Western Illinois – Illinois' governor signed into law several fire safety bills sponsored by a state representative from Knox County.
Don Moffitt (R-Gilson) chairs the Fire Protection Committee. In that role, he works with firefighters, chiefs, and fire district trustees from across the state on potential legislation.
Four of the bills they came up with were approved by the General Assembly and signed by Governor Pat Quinn.
House Bill 5139 bans the sale and distribution of novelty and toy lighters in Illinois. The Illinois Fire Inspector's Association says more than 300 people are hurt or killed in the US every year from the misuse of these lighters.
"Some of them look like cellphones or calculators or tractors or trucks. It might be an airplane or a race car. Things that are very attractive to a small child," Moffitt said.
He also said the novelty lighters require just a single click to light - rather than a double click, which he says is the industry standard - and don't extinguish as quickly as regular lighters.
The new law takes effect immediately. The sale of these lighters is now punishable by a fine of up to $500.
Another of the new laws is House Bill 5285. It increases the fee that can be assessed to people convicted of a serious driving offense.
The fee was $20. The Fire Truck Revolving Loan Fund and the Illinois Fire Prevention Fund each received $7.50 with the other $5.00 going to the local circuit clerk's office.
The fee will be increased to $35 when the law goes into effect 60 days after it was signed (which was on July 22). The two fire-related funds will now receive $15.00 each while the circuit clerk will continue to get $5.00.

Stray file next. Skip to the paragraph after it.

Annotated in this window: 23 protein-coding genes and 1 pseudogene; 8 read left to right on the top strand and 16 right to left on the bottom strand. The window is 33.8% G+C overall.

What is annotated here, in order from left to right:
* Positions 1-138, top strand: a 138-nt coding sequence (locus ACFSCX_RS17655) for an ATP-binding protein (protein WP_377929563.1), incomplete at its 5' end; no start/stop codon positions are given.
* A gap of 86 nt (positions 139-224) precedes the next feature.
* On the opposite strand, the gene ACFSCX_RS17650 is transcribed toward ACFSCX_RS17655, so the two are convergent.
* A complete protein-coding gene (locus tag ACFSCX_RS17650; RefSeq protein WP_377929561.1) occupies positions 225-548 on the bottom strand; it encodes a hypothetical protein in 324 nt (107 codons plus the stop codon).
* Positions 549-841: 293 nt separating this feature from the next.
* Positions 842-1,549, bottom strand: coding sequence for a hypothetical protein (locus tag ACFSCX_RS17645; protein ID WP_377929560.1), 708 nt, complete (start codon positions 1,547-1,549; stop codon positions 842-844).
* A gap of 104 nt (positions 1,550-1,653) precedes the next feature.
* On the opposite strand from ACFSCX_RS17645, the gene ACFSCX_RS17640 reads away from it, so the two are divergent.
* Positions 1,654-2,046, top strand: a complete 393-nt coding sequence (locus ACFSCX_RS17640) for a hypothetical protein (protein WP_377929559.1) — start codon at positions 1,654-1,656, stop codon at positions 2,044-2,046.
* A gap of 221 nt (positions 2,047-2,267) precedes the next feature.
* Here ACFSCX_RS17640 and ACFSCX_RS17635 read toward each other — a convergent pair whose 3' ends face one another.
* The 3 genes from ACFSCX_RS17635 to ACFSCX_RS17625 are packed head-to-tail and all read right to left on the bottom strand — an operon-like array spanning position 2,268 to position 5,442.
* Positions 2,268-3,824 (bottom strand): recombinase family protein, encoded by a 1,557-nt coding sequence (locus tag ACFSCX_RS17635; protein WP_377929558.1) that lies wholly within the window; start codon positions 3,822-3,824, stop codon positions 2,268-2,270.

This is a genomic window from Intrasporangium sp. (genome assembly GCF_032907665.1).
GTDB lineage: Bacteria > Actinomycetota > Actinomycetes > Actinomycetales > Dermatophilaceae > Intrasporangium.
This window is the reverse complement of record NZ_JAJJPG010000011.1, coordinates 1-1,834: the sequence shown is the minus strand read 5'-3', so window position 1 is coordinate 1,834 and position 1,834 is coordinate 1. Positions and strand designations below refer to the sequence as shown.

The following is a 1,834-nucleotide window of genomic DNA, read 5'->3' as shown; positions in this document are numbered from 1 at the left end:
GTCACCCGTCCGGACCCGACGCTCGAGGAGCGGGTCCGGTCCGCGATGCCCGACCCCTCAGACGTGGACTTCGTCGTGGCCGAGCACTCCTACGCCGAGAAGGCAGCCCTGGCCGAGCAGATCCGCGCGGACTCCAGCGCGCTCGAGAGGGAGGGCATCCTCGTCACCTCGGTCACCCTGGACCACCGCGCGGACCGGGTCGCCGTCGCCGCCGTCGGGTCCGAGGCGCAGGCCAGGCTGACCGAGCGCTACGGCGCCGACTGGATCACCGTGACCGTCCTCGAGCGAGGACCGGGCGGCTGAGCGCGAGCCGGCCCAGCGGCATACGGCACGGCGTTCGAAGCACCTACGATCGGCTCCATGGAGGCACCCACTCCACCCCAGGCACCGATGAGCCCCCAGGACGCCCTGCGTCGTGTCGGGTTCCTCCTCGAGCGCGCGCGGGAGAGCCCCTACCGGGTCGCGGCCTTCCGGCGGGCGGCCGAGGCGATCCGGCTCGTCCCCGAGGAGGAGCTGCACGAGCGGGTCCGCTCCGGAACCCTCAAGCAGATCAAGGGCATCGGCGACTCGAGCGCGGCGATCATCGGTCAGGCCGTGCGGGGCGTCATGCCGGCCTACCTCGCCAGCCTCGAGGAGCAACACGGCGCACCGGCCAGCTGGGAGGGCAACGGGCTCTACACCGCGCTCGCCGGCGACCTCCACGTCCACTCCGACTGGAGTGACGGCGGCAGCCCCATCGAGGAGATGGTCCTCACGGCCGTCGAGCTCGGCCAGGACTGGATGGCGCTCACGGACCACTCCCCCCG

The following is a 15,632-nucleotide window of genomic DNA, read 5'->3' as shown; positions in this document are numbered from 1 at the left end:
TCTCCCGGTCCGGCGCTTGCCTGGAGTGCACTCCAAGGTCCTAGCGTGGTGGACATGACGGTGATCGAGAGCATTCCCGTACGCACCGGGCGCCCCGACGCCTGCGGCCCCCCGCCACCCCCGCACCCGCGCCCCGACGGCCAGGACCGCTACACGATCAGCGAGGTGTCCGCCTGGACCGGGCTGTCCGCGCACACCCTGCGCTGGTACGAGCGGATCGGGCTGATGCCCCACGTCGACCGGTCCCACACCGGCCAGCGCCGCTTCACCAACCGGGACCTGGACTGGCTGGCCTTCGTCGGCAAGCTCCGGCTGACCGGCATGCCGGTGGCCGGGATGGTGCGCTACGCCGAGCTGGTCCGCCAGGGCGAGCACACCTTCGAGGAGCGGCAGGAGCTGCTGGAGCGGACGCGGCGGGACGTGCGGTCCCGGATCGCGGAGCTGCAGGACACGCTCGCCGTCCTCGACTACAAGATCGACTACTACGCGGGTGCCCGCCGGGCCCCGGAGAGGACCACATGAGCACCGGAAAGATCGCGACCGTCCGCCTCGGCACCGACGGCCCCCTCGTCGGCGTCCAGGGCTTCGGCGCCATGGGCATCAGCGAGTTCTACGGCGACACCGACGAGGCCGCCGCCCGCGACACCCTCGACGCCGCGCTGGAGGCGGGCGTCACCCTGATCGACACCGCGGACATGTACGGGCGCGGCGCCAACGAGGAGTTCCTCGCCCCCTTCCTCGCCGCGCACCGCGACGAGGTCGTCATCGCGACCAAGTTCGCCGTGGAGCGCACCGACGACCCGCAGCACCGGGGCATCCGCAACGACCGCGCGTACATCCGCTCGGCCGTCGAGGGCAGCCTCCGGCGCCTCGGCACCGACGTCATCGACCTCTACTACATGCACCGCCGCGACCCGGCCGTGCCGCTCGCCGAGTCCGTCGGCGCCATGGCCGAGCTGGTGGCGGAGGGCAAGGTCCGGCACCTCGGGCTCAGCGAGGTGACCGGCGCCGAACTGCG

"If a person is convicted of a serious traffic offense, including DUI, then they should have to help pay for the response that was required to deal with the emergency created by that violation," Moffitt said.
He also said both of the funds are in need of additional money.
House Bill 5412 ensures 2.5% of the Fire Prevention Fund will be set aside for the Cornerstone Regional Training Program, which Moffitt said helps pay for training firefighters from across the state. He said no money had been dedicated to the program, plus the Fire Prevention Fund got swept last year. He said the new law will protect funding for the training program.
House Bill 4779 concerns people convicted of reckless driving or exceeding the speed limit by at least 40 mph. A judge can order those drivers to pay up to $1,000 to each emergency response agency that helps deal with the incident caused by the reckless driving or excessive speeding.
"We're not talking minor traffic violations. We're talking reckless driving." Moffitt said. "We're not talking about going (a few) miles over the speed limit. We're talking excessive. Those are intentional decisions ... Why should the taxpayers have to pay for all that service when it was an intentional decision?"
Both HB 5412 and HB 4779 go into effect immediately.